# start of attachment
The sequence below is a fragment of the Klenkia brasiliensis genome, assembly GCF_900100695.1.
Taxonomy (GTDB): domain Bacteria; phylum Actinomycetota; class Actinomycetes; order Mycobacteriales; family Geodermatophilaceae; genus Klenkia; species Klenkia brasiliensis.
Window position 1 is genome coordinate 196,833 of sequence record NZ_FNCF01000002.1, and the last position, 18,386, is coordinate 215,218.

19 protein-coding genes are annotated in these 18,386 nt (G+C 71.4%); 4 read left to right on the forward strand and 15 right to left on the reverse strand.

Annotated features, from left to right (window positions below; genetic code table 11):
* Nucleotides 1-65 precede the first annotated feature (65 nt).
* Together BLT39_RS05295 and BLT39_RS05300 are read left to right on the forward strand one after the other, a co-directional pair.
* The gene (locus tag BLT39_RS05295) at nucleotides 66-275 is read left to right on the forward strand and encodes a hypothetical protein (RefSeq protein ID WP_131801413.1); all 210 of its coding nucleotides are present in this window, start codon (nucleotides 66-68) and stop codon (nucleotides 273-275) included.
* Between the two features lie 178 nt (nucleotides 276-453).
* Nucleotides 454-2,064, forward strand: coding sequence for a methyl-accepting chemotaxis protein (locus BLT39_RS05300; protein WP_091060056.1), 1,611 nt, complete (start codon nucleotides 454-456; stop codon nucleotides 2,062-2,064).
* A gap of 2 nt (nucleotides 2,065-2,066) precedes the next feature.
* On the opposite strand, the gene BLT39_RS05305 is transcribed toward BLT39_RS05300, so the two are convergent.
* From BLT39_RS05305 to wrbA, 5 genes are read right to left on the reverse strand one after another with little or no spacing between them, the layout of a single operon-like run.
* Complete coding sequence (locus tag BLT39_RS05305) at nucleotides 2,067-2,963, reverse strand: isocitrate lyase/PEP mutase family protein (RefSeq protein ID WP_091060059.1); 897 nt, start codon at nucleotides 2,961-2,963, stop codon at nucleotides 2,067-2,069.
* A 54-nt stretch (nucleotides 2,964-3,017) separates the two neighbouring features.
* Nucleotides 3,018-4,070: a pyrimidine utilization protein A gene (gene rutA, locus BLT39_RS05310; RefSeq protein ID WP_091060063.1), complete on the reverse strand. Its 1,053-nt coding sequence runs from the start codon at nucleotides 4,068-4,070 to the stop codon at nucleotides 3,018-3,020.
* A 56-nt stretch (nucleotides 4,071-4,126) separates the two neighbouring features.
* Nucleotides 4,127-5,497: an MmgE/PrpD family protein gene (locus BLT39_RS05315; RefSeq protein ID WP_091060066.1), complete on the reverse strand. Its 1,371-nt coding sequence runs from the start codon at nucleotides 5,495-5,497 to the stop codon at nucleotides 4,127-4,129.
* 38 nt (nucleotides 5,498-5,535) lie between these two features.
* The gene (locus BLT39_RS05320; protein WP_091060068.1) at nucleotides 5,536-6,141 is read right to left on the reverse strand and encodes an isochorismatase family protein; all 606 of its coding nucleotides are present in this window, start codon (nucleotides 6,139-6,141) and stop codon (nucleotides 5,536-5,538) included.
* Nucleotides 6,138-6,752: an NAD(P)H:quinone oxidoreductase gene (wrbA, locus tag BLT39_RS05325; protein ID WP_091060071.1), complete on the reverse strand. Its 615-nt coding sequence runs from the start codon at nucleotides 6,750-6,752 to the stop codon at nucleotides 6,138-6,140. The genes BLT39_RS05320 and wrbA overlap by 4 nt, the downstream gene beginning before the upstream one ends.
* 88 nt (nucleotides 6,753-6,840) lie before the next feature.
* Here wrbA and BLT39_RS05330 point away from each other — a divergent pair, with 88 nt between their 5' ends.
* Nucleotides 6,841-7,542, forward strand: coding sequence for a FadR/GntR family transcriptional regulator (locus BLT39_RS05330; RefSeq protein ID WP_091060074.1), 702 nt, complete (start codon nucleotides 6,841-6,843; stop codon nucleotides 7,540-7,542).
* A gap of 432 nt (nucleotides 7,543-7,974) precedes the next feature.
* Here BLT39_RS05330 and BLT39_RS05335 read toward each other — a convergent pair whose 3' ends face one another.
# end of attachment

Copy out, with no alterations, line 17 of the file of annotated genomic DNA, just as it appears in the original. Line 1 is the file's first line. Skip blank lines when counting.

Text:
* A 56-nt stretch (nucleotides 4,071-4,126) separates the two neighbouring features.